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06-15-2011, 02:00 PM   #16
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And taking a slower pace is not a bad thing, rather do one good picture in an hour, than 60 mediocore ones

06-15-2011, 03:43 PM   #17
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QuoteOriginally posted by crewl1 Quote
I'm wondering if the slowdown issue I'm having is also because I am importing both formats automatically.
It appears LR3 does some sort of blending as it shows what looks like the camera processed JPG version for an instant, then reverts to the bland looking RAW file almost immediately thereafter.
Hmmm...
The RAW file contains a quite compressed JPEG, generated by the camera - this is what most programs use for the initial display. This is then replaced by the demosaiced RAW data as the computer 'catches up'.

Of course, any decent software should understand whatever settings were used by the camera - all that data is in the RAW file - and apply these as a starting point so that the eventually displayed demosaiced RAW (before you tweak it) would look pretty much as the embedded JPEG, but free from any compression artifacts.

Last edited by kh1234567890; 06-15-2011 at 03:49 PM.
06-15-2011, 05:04 PM   #18
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Thanks everyone for the good info. Looks like I will have to spend some more time really learning how to use the raw format. Sorry to derail the thread if that occurred.
06-15-2011, 08:46 PM   #19
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QuoteOriginally posted by psychdoc Quote
Shoot JPEG+DNG at the same time.

Then do your adjustments on the RAW picture...
While this is a useful way of thinking, it also makes it easy to miss the point. For *msot8 images, it is not reasonable to expect you'll do "better" than the JPEG if you like the JPEG. It's also not reasonable to expect it will take any effort at all to get results just as good as the JPEG. In other words, shooting RAW is neither better nor worse than shooting JPEG for most images.

The point of RAW is for images where you might have planned to do editing either way. For those images, you should find it takes *less* effort to get results you like with RAW, and you'll never do quite as well with JPEG. If you find it takes more work with RAW, you've got the wrong software.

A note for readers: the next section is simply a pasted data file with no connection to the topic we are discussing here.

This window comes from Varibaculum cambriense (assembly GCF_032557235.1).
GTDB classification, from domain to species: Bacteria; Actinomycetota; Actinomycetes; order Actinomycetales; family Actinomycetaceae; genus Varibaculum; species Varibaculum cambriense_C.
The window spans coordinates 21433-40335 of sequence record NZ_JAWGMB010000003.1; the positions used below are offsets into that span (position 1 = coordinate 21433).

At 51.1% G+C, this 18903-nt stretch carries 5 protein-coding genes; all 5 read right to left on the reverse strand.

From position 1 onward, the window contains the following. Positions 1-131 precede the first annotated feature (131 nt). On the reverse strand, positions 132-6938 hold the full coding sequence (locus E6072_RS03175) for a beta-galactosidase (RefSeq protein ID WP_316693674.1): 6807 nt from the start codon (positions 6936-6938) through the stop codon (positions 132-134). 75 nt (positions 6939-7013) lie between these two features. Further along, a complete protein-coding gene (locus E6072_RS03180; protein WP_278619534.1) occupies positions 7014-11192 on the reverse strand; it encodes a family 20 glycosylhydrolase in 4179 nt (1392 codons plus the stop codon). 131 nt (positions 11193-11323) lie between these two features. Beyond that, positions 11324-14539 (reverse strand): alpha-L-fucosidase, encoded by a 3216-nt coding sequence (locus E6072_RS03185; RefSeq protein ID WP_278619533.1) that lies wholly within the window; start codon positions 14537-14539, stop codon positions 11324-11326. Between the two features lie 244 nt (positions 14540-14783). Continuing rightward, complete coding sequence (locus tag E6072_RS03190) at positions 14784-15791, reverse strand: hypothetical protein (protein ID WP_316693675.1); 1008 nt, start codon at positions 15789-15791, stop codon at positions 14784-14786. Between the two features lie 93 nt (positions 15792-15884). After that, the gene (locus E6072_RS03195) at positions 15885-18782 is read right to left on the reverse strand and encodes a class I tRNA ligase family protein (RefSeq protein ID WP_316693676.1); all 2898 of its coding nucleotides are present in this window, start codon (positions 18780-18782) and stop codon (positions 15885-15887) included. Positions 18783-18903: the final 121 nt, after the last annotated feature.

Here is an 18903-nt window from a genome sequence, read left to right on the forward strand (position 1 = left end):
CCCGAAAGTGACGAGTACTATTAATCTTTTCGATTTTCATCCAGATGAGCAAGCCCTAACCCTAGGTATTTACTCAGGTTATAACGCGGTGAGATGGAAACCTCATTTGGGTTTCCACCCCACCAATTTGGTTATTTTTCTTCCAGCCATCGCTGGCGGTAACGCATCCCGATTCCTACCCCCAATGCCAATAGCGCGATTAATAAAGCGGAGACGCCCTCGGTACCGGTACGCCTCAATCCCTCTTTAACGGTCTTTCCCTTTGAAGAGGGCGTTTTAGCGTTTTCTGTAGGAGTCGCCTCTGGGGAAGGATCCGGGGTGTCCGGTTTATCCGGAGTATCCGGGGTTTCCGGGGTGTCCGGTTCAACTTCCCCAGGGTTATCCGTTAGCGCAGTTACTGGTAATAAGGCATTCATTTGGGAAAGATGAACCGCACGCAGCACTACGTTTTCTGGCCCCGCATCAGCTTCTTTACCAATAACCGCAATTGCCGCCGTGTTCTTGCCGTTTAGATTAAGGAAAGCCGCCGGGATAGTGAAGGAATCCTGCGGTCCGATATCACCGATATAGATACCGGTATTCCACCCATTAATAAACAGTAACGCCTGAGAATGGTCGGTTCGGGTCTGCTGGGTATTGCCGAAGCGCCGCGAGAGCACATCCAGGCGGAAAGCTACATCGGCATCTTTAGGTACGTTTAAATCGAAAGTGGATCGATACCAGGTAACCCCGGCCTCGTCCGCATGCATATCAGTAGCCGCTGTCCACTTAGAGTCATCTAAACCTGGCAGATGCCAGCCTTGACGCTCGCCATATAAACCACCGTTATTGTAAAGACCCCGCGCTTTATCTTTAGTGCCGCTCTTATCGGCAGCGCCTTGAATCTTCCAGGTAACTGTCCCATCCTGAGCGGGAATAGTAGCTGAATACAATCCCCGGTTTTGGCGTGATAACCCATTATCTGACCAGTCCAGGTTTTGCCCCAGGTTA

In other words, RAW is about taking *less* time doing processing. If you expect to do zero processing, then RAW cannot ever provide any advantage. Only if you think you might do processing even on the JPEG would shooting RAW ever have an advantage.

06-15-2011, 09:16 PM   #20
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QuoteOriginally posted by Macario Quote
You are right, but there is another reason to shoot RAW. When opening an JPEG and doing some adjustments you can screw it up. No problem, just start again, except if you accidentally saved it without renaiming. You do not have that problem with RAW, it will always ask to be saved as TIFF or JPEG. So it is saver
What's the chance of that if you use a non-destructive editor though? Something like Cyberlink Photodirector 2011 (free beta and do a survey and RTM is yours free) doesn't effect the original jpeg and doesn't prompt for a save. It just "remembers" the changes and you export a finished product or post it to an online service. The chance of exporting to overwrite the original file is minimal. Need to reset the changes and start again and it's just ctrl+R.
You don't getthe same latitude as when working with RAW because some data has been lost in the jpeg transformation but there is still a lot that can be changed with the jpeg if you want to.
06-16-2011, 04:01 AM   #21
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QuoteOriginally posted by Marc Sabatella Quote
While this is a useful way of thinking, it also makes it easy to miss the point. For *msot8 images, it is not reasonable to expect you'll do "better" than the JPEG if you like the JPEG. It's also not reasonable to expect it will take any effort at all to get results just as good as the JPEG. In other words, shooting RAW is neither better nor worse than shooting JPEG for most images.